“Havana is a beautiful lady,” says my tour guide Michel, his white smile appearing in the rear-view mirror of his scarlet Mercury Monterey 1957. “The only thing she needs is a new dress.” We’re discussing Cuba’s impending American tourism boom as we cruise down the Malecon esplanade with top down, the warm breeze caressing my face and shoulders. To my right, the Gulf of Mexico’s polite waves break against an austere, grey seawall, where locals linger in pairs. To my left, is Havana. And Michel’s not wrong about the change of outfit.

Havana has a haunting beauty – a bit like the debris from an unforgettable party. Decay has knawed away at her architecture; colour has bled from the splendid Spanish colonial buildings, from the beguiling art deco frontages. And it’s a hard place to thrive. Citizens queue outside dinghy ration shops, while scam artists linger by the Maceo Monument, trying to seduce tourists into coming to a “rumba festival” with them – only to lead them to a fate of expensive knock-off cigars. People aren’t exactly salsa-ing in the streets, as some travel agents would have you believe. They’re doing what they need to get by.

We drive on to the lush embassy district of Vedado, where trees are blanketed in creepers, their chunky trunks the texture of melted wax, and the flamboyant casas are considerably more well-kept. Their owners fled to the US in the 1960s - leaving behind their belongings and their beloved luxury cars – as Fidel Castros’s new regime meant these ostentatious mansions were now property of the state. Now, they are inhabited by the descendants of the lucky beneficiaries of the Cuban Revolution, the country’s poorest people.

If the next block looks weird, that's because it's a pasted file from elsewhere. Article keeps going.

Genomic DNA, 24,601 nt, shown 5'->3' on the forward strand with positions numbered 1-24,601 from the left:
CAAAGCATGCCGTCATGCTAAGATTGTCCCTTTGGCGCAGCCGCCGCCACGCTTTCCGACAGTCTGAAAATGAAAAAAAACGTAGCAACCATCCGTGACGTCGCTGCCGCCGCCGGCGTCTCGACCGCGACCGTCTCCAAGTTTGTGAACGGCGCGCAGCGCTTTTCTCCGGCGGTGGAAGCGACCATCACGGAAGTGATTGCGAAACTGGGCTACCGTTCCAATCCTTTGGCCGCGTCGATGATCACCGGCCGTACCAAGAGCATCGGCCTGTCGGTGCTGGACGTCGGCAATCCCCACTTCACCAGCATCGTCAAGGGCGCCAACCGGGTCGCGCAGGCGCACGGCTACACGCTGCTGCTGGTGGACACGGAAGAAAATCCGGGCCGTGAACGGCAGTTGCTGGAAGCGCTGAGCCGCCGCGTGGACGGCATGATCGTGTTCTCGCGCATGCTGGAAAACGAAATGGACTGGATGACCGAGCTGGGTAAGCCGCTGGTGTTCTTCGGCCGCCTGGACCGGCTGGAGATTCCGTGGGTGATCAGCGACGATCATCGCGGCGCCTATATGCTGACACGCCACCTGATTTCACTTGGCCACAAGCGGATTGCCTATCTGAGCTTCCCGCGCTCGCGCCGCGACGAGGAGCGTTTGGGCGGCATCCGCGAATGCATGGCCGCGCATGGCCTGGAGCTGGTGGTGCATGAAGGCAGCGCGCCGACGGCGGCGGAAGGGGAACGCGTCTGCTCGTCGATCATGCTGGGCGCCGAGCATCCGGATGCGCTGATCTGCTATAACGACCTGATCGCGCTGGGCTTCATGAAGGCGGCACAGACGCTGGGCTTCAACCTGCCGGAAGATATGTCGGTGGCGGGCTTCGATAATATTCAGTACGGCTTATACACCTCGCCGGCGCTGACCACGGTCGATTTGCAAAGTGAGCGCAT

My visit to Cuba coincides with the end of the nine-day mourning period for Fidel Castro, after he passed away on November 25th. At the time, there was an international flurry of forecasting – what would his death mean for Cuba’s future? Though his mark on Cuba is immeasurable, it’s worth remembering that Fidel has not been in the driving seat for almost a decade. “His death really is not going to make a whole lot difference in where Cuba is on press freedom, freedom of assembly, freedom of speech and political freedom,” says American journalist Karen DeYoung in a video for The Washington Post. “I think for those people who still believe in the revolution and consider Fidel Castro the epitome of the revolution – and there are many of them in Cuba – I think that he’s a sort of symbolic figure, but not a real figure anymore in their lives, and hasn’t been for some time.”

Slow-forming but significant changes have come into play since Castro handed over power to his brother, Raul, in 2008. That year, Cubans were permitted to purchase wifi for the first time, and they were allowed to leave the island freely, without the need for exit visas or invitations, in 2013. Since 2014, the Obama administration has worked with Raul Castro to reopen mutual embassies in the two nations, re-launch direct air travel between them, and re-establish trade relations, subject to ongoing negotiations. This has seen US companies such as Google and Starwood Hotels and Resorts seek opportunities in Cuba.

And, despite Trump’s threats that he will undo the ‘deal’ if Cuba “is unwilling to make a better deal for the Cuban people, the Cuban/American people, and the US as a whole”, he has been reportedly scouting out locations in Cuba for expanding his hospitality empire…

However, plenty has stayed the same and there won’t be a sudden idealogical leap from evolved socialism to outright capitalism. Free medical care is provided to all citizens, including weekly zika checks in a community if a case is reported there. Monthly food rations are supplied to everyone - essentials such as rice, beans, meat, sugar, salt, baby food and matches. Free university education is granted to all who perform well enough at school, and the nation has a 100% literacy rate. Despite this, salaries average at US$25 per month, with half the population earning US$300-US$400 annually, with little variation between professions.